Sound Healer Garth Roberson.
Fitness & Self-Care: A Partnership
Self-care encompasses intertwined physical and mental health. The American Heart Association notes that exercise boosts mental wellness, and regular activity relieves tension, anxiety, stress, and depression.
Balancing fitness and incorporating it into overall self-care is a 21st century challenge, but it’s well worth the effort. As you explore ways to live a more mindful, healthy life, enjoy the journey of trial and error—you may surprise yourself with finding new things to love.
Give yourself the gift of self-care by:
Prioritizing. Find ways to balance priorities and commitments to yourself, your job, and your family. Your mental and physical health should be among the most important things you address each day. Schedule time for yourself by putting it on your calendar like any other appointment.
Committing. After you prioritize your needs and goals, create a plan to address and accomplish each one. Set small goals to start—if you’re starting an exercise program, working out three days a week is easier to commit to than diving into an hour-long program seven days a week. Set yourself up for success.
Getting active. You don’t have to go to the gym if that’s not your bag. Look for an activity that you enjoy, like biking, walking, rollerblading, swimming, playing tag with the kids, or gardening. Try classes, like cardio kickboxing, Zumba, barre, or dance—these classes are hard work, but fun!
Choosing flexibility. Sometimes, life interferes with your plans, and that’s okay. Are the kids off from school today? Take everyone to the park to play or head to a state park to hike. You’ll get in your workout while spending quality time with your loved ones. No time for the park? Choose the steps over the elevator, park further from the door, or turn up the music after dinner and challenge everyone to a dance contest.
Cutting yourself some slack. You’ve worked a 14-hour day, taken one kid to baseball and another to the doctor, finished a presentation—and done it all on four hours of sleep. Gym time might not be the best use of what little free time you’ve got; instead, give yourself permission to crawl into bed early. Even Wonder Woman needs a break sometimes!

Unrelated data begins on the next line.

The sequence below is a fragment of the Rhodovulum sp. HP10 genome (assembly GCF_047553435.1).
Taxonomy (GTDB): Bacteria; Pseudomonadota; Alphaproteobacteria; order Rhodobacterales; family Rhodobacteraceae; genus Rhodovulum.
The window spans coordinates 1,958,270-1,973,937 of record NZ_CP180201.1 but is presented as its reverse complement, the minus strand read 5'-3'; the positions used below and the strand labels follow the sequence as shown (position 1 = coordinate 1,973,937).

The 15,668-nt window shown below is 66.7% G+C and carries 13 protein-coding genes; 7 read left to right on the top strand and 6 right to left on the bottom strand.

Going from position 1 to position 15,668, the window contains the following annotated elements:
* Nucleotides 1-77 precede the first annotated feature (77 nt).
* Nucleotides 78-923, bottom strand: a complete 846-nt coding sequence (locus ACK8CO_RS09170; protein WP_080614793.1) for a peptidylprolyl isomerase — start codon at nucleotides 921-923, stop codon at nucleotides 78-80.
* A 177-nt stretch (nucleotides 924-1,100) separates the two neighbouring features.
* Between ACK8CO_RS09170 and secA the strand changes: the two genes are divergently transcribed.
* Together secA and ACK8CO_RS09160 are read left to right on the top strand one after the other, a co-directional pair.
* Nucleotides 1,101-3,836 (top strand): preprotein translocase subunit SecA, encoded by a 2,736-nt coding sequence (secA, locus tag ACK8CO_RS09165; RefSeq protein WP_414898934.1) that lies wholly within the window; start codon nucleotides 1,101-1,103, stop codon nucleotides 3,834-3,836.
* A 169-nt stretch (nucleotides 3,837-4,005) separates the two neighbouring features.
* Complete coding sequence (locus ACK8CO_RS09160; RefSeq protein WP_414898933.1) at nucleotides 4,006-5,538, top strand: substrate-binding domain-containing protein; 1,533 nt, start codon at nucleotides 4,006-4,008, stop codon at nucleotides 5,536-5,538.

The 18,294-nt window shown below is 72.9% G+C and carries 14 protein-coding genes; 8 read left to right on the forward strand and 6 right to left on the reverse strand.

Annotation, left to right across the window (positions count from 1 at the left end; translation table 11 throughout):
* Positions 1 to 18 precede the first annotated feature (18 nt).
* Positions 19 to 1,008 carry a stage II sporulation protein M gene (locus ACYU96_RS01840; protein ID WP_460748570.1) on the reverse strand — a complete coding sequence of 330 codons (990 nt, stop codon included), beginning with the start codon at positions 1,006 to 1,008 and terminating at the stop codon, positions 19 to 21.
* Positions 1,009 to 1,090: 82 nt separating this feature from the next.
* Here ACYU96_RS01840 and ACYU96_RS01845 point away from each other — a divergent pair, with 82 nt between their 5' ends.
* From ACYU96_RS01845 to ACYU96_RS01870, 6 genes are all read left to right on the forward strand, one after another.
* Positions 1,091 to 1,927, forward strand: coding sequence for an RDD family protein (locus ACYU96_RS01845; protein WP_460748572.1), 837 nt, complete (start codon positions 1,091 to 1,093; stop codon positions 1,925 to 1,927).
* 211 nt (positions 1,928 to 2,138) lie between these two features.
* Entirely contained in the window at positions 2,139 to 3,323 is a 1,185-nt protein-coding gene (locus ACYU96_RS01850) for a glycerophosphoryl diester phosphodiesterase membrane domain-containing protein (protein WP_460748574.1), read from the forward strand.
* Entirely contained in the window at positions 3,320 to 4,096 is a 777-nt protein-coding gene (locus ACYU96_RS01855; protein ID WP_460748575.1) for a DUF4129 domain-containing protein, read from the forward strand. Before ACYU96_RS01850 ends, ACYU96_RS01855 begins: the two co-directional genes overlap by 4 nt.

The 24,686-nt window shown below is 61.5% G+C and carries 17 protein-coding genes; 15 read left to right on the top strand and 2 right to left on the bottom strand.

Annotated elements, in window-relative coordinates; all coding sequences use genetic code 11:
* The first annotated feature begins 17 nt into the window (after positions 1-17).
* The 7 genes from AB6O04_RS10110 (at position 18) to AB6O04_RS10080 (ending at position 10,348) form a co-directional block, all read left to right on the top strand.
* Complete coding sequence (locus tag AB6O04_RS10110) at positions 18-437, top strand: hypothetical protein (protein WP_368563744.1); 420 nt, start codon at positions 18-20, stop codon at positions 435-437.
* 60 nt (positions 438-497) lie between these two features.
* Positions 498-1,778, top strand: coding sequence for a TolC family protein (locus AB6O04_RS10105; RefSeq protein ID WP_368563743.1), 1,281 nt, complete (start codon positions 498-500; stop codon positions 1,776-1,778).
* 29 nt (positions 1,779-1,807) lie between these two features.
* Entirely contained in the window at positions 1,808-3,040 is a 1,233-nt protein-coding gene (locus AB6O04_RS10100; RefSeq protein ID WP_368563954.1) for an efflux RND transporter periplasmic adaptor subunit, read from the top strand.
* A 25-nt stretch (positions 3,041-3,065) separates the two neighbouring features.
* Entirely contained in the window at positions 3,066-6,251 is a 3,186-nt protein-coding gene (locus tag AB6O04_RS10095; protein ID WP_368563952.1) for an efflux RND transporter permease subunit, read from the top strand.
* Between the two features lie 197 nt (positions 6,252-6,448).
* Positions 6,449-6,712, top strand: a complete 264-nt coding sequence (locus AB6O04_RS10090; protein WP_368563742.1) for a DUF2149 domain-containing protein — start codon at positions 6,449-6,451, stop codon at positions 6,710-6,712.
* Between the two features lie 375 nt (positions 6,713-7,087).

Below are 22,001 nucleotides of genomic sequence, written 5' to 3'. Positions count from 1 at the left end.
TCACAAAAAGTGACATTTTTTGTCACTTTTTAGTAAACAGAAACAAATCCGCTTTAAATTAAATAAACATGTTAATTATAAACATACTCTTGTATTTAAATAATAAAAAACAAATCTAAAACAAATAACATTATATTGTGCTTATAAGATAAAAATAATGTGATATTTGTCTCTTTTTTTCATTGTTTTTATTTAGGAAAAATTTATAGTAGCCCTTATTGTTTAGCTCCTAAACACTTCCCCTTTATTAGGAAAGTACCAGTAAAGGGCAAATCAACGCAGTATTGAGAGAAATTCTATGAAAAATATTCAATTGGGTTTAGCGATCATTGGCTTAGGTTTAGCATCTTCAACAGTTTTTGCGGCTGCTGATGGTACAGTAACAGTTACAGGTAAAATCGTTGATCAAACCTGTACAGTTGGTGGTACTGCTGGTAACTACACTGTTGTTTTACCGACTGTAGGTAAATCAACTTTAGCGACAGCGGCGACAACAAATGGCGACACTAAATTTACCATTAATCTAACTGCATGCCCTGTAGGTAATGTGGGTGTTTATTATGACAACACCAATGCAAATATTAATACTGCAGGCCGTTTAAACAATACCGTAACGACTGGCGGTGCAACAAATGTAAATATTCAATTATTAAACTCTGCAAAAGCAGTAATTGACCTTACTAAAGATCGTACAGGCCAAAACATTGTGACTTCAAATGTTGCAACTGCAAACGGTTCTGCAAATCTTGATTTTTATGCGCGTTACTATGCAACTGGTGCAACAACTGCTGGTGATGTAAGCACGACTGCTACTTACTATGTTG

Eating well. You’ll feel better when you eat better. Prep easy snacks for healthier meals-on-the-go so you’re not tempted to hit the fast food drive-through. Put that crock pot to good use, and train your older kids to help cook meals. A healthy diet doesn’t have to mean giving up your favorite foods. Instead, it’s all about balance. Who doesn’t crave comfort foods now and then? And that’s the key—eating those foods only occasionally while balancing them out with healthier foods and activity. If you’ve fallen into bad eating habits, check out this articlefrom the Centers for Disease Control and Prevention on how to improve your eating habits. It’s never too late to start.
Using positive affirmations. We’re our own harshest critics. The only person responsible for your own happiness is you. And you don’t have to change to please anyone but yourself. If you find your mind wandering down a more self-destructive or negative path, try saying some of these affirmations to yourself—and when you say them, believe in their truths.
Supplement addiction recovery with exercise
Exercise offers a myriad of benefits. Losing just five percent of your body weight lowers blood pressure, reduces risks of type 2 diabetes and other diseases, and shrinks the chance of developing the number one killer in the US—heart disease. Additionally, many studies show that adding exercise to a treatment program aids in recovering from substance abuse addiction.
Did you know that regular exercise also:
Repairs brain chemistry that’s become unbalanced from addiction.
Releases stress healthfully.
Builds muscles—and optimism and self-confidence.
Clears your mind and cultivates a more zen-like attitude. In fact, the Mayo Clinic calls exercise “meditation in motion.”
Do it for yourself
Seek and make opportunities to refuel yourself and address your needs. Self-care improves relationship skills, promotes feelings of well-being, increases optimism and hope, decreases stress, facilitates better health management, and improves your overall quality of life. You’re absolutely worth it.
Photo Credit: Pexels.com
Written by Sheila Olson